The Digital Construction Awards attracted more than 140 entries this year, 62 of which have been shortlisted. Here, we detail the shortlisted entries for Digital Innovation in Health, Safety and Wellbeing, sponsored by the Association for Project Safety.
This category recognises the best use of digital technology to enhance and promote health, safety and wellbeing within construction. Six entries – including from Aecom, L Lynch, Safer Sphere and Winvic – made the shortlist.
People-operated plant managed service desk | Aecom with Anglian Water and Balfour Beatty
The people-operated plant managed service desk (MSD) initiative is a product of Anglian Water’s drive to improve its safety standards and incorporate the latest available technologies on all of its plant.
The initiative involved developing a centralised system to plan and then implement an update to the minimum acceptable safety standards on plant to incorporate cutting-edge AI human-form recognition and digital thumbs up systems, alongside telematics and other increased safety features such as height and slew restrictors.
This provides insights into operators and site workers behaviour and enables proactive identification and resolution of potential hazards, reducing the risk of accidents and injuries on sites.
The MSD allows reporting through live hire dashboards accessible to all partners working on the Anglian Water portfolio to drive performance, identify outlier behaviours and allow areas of risk to be focused on.
The live plant utilisation dashboard provides real-time data and visibility of any plant active on sites, its location, ownership, standards, technical specifications information and utilisation data.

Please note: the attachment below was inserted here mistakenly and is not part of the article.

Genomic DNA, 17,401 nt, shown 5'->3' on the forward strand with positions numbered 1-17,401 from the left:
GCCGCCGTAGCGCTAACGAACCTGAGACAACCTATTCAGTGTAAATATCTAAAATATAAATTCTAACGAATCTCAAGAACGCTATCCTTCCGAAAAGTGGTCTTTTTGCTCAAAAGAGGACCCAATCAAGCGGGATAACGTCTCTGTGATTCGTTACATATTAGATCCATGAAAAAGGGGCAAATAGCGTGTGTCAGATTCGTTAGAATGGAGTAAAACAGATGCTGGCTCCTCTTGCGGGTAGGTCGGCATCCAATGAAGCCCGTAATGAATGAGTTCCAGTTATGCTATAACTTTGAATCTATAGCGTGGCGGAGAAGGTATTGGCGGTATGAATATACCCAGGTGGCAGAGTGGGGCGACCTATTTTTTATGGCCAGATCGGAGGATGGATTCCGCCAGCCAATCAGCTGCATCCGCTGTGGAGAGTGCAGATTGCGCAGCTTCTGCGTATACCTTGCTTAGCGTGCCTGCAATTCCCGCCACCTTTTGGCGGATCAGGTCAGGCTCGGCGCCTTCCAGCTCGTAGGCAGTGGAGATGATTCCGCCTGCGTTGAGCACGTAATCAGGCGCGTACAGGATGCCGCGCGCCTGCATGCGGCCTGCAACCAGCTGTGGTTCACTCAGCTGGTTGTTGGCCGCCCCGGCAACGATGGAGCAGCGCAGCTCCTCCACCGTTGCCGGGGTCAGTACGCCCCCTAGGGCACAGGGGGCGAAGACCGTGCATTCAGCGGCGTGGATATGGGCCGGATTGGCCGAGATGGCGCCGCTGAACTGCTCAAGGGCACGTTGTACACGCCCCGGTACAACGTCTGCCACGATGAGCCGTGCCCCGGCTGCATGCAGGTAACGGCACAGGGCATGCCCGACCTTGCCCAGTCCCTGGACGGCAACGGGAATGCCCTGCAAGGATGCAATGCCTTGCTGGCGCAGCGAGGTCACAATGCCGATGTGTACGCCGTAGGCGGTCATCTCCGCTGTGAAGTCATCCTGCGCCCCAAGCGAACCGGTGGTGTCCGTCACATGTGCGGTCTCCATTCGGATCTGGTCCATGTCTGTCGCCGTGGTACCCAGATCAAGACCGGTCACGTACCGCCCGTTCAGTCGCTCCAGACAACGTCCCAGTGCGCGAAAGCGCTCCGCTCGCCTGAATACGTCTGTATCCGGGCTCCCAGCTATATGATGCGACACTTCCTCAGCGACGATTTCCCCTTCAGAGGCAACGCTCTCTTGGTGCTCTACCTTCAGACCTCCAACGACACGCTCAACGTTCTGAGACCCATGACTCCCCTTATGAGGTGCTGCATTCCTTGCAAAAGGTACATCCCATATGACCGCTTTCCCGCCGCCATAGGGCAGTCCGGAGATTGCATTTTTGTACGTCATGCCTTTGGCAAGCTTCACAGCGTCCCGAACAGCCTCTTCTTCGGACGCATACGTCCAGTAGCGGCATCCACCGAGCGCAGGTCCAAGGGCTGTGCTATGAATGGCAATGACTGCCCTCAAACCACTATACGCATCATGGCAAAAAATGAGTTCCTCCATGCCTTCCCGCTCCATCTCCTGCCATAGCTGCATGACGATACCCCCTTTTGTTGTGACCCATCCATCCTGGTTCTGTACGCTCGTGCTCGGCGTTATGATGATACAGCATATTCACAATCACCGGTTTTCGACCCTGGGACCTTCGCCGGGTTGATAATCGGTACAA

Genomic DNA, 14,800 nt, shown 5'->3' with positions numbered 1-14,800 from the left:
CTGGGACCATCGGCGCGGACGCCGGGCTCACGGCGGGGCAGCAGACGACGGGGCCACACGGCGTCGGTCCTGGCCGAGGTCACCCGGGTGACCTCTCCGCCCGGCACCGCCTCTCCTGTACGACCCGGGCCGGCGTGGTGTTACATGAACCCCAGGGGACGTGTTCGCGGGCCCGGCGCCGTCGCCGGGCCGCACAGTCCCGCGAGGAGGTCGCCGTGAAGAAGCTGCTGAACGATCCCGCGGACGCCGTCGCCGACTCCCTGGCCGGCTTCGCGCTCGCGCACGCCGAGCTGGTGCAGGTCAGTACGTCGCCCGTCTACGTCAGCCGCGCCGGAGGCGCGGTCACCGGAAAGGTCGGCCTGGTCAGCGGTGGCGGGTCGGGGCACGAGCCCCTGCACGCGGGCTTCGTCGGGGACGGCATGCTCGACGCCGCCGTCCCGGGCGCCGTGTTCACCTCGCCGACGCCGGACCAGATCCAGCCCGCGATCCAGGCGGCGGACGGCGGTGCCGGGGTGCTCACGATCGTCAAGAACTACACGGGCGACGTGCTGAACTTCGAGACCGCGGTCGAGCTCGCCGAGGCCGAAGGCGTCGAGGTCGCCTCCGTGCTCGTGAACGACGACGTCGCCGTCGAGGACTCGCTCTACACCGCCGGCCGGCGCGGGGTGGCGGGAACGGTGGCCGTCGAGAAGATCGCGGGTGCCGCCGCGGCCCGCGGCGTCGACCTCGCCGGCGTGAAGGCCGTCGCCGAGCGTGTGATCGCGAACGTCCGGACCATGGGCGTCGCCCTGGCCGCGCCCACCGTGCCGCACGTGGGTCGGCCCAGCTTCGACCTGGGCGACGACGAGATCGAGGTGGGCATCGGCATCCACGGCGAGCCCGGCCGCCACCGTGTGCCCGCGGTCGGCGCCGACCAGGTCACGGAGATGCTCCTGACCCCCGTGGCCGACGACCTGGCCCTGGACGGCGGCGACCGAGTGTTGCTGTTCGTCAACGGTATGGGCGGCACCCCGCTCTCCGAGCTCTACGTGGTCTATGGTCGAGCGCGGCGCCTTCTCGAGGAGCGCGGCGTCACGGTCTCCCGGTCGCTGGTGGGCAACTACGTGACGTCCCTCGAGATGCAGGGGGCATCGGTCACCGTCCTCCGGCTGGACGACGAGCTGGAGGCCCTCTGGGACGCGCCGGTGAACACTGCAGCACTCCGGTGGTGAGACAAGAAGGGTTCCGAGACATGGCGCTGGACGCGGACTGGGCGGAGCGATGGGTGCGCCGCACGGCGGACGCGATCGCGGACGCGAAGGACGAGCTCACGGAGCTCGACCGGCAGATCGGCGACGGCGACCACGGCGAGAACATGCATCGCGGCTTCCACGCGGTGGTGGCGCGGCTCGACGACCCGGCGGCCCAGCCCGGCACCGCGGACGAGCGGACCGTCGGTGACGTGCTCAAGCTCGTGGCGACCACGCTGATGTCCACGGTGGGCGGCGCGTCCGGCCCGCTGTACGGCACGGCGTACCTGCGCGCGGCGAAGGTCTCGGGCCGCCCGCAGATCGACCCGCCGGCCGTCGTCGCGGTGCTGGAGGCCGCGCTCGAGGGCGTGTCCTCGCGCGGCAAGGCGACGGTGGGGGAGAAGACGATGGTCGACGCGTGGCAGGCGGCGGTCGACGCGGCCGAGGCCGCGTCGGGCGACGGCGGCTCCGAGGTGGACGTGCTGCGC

Autobraking on dump trucks | L Lynch with Safety Shield Global and SCS JV (Skanska Costain Strabag)
The people-plant interface remains one of the top fatal risks within the construction industry.
After conducting extensive market research, Lynch and the SCS JV concluded that an off-the-shelf solution was not readily available within the industry and that a bespoke system would need to be developed.
Lynch approached plant industry software specialist Safety Shield Global to find out if its AI collision avoidance system could be developed to support an autobraking system.
The first stage of the project involved the use of simulation of the canbus (the vehicle’s black box), developed by articulated dump truck (ADT) manufacturer Bell Equipment, to allow the AI technology to communicate with the ADT and ‘shake hands’ with the commands being asked of it. After several weeks of trialling, the bespoke system was installed on an ADT.
The system integrates the AI human form recognition host unit with high-definition waterproof and shockproof cameras, starting detection at 60m distance from the machine. Autonomous braking begins from 10m, and the machine comes to a controlled stop at a 2m distance.
Rigorous tests were conducted, allowing the proof of concept to be trialled in real-life conditions.
During the first weeks of trialing, the findings from the passive data identified 664 incidents relating to people-plant interface. This data resulted in the project team reviewing and adapting the site set up. After reconfiguring paths and haul roads and looking at site access, the team saw a reduction in incursions to 30 alerts a day.